|MACHINE MATZOHS: TIMING IS EVERYTHING!
Rabbi Tzvi Rosen, Star-K Kashrus Administrator; Editor, Kashrus Kurrents
Meticulous, scrupulous and passionate are terms that describe the fervor, zeal and seriousness displayed by the kosher consumer regarding Pesach kashrus in general, and Pesach matzohs in particular. The kosher consumer has become more sophisticated and savvy with each passing year. Kosher consumers are willing to pay top dollar for a quality kosher product. Pesach matzohs are no exception. Machine matzohs with fine mehadrin hechsherim are readily available on the supermarket shelf. Are all machine matzohs created equal?
Regarding matzoh baking and the time parameters for chimutz, leavening, the Shulchan Aruch1states, “One should not leave the dough dormant, not for a moment.” If the dough is constantly being worked the chimutz process is impeded. However, the Shulchan Aruch continues, “If the dough is left dormant for a ‘mil’, the dough will rise and will become chometz.”
How long is a ‘mil’?2 The Bais Yosef posits that a mil is 18 minutes. 18 minutes has been the accepted chimutz standard for time immemorial. After 18 minutes, the dormant dough becomes chometz. However, not all halachic opinions agree with the 18 minute mil. The Gra, Mogen Avrom3 and others maintain that a mil is 22.5 minutes. Although conventional wisdom, belief and advertisement have indicated that all the mehadrin machine matzohs are “18 minute matzohs”, are all 18 minute machine matzohs created equal?
When a hand matzoh bakery claims that their matzohs are “18 minute matzohs", from which moment are the 18 minutes measured? In a U.S. hand matzoh bakery, such as Tzelem Pupa, the 18 minute segments are measured from the time the water is poured onto the flour to knead the mixture into dough until the last matzoh reaches the oven. From the time that the flour and water are mixed, the matzoh baking team has 18 minutes to knead, roll, perforate and bake the matzohs. After 18 minutes, the entire operation stops and the cleaning process begins. When this is finished, the next 18 minute segment commences.
This is not the case with machine matzohs. In regular machine matzoh production, matzohs continue to be produced all day long with intermittent cleaning a few times a day; the machines do not stop. Mixing bowls in non-mehadrin bakeries are cleaned every 18 minutes.
This is not the case with mehadrin machine matzohs. Most mehadrin machine matzohs come from Eretz Yisroel. ‘Mehadrin’ machine matzoh bakeries stop and clean after every segment. However, they utilize both time estimations of a mil for their matzoh production. Matzoh baking can be broken down into three parts: kneading, rolling and baking, which overlap one another (see chart). It takes approximately 1 ½ minutes for the first kneaded dough to reach the roller, and an additional 2 ½ minutes of rolling and sheeting for the first matzoh to reach the oven. In total, it takes approximately 4 minutes for the first matzoh to reach the oven, and 30 seconds for the matzoh to be baked. In a machine matzoh production, the matzohs are continuously kneaded, rolled and baked for an entire 22.5 minute segment – the Gra’s estimation of a mil. However, each part of the 22.5 minute segment concludes within 18 minutes, allowing enough time for the last matzohs to be rolled and baked within 22.5 minutes (see chart).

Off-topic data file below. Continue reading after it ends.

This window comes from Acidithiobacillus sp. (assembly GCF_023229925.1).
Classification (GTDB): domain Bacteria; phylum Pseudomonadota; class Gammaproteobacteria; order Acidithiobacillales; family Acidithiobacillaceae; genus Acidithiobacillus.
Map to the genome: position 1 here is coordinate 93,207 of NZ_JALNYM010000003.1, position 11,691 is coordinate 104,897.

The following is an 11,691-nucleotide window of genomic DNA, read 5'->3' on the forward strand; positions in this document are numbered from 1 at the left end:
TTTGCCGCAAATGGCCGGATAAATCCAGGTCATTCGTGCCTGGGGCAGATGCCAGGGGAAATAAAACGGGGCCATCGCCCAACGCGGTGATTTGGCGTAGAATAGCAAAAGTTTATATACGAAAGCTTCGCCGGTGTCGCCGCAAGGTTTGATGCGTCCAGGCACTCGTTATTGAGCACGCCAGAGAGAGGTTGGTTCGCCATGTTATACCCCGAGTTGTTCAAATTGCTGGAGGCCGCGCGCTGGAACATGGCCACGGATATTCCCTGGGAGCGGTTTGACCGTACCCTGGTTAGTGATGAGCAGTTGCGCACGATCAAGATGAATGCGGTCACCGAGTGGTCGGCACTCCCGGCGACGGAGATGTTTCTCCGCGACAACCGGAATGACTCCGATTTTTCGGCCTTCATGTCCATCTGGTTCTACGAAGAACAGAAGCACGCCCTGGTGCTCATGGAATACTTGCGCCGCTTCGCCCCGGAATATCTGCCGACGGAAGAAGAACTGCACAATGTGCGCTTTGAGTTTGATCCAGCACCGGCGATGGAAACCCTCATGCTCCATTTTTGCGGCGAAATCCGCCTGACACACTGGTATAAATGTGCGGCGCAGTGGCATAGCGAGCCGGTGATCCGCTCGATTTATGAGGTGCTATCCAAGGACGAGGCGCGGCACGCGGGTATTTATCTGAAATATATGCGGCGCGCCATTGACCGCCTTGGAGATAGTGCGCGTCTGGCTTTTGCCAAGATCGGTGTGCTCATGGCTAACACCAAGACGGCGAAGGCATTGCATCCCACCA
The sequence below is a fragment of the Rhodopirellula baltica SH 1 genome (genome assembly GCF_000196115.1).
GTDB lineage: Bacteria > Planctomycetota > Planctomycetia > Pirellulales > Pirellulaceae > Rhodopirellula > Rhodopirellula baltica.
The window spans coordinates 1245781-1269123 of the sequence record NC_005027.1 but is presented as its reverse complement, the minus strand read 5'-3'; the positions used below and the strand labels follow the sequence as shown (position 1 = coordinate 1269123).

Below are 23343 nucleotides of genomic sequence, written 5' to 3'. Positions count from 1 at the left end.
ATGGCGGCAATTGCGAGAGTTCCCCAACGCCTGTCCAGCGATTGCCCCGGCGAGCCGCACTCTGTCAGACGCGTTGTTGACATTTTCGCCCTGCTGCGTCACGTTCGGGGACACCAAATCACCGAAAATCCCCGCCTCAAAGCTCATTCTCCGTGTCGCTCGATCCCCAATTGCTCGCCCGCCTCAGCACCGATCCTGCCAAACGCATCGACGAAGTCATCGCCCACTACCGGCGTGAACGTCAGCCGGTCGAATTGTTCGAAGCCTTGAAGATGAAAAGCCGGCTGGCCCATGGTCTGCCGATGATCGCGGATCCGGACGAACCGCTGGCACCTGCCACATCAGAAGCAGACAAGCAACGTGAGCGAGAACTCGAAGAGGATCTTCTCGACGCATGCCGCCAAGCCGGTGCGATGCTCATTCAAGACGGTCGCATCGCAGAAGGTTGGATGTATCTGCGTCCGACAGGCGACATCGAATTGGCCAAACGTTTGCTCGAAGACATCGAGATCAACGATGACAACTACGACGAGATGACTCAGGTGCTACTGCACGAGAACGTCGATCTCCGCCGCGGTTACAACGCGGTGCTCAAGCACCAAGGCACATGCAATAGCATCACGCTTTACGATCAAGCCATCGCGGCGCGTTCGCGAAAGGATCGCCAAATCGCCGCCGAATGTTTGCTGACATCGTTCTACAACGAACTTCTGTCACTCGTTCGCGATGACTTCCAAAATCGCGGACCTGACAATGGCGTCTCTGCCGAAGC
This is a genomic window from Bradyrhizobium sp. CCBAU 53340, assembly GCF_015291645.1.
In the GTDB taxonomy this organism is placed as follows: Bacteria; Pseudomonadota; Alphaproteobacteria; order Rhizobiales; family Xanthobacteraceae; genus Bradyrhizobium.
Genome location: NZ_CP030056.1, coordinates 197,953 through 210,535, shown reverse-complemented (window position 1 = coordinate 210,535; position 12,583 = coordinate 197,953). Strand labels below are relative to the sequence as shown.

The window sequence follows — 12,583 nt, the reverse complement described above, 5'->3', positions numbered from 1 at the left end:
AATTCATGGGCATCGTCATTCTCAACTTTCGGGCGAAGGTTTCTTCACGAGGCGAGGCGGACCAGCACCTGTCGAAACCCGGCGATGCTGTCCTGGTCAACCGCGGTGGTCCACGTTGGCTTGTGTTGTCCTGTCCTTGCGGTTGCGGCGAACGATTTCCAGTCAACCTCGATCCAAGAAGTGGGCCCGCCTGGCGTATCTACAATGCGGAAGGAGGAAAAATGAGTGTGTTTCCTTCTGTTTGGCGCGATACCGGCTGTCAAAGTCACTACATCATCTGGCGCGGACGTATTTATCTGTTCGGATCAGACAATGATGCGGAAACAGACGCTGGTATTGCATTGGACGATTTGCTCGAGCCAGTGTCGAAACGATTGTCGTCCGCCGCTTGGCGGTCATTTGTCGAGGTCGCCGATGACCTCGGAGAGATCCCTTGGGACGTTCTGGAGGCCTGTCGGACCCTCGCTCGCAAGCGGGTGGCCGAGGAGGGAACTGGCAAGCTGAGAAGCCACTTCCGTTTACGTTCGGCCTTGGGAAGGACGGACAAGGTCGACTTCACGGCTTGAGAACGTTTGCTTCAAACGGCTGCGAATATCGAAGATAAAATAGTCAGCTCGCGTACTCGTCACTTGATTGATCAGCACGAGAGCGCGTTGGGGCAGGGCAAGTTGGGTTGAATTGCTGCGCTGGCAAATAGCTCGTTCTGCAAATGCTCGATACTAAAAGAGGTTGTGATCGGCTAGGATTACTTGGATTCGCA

In these bakeries, the first 4 minutes of kneading are not calculated in the “18 minute count” because the halachah states that chimutz (leavening) does not begin if the dough is constantly being worked. This is what is happening during the kneading and rolling processes; therefore, the 18 minute segment begins when the initial matzoh starts baking. The entire segment takes 22.5 minutes, which is in compliance with the 22.5 minute mil. However, each part of the segment lasts no longer than 18 minutes; hence, the bakeries call their matzohs “18 minute matzohs”. This holds true for both regular (peshutos) and shmura mehadrin machine matzohs. The only 18 minute machine matzohs that are calculated from the time the flour and water are mixed, as is done in hand matzoh bakeries, are chabura matzohs.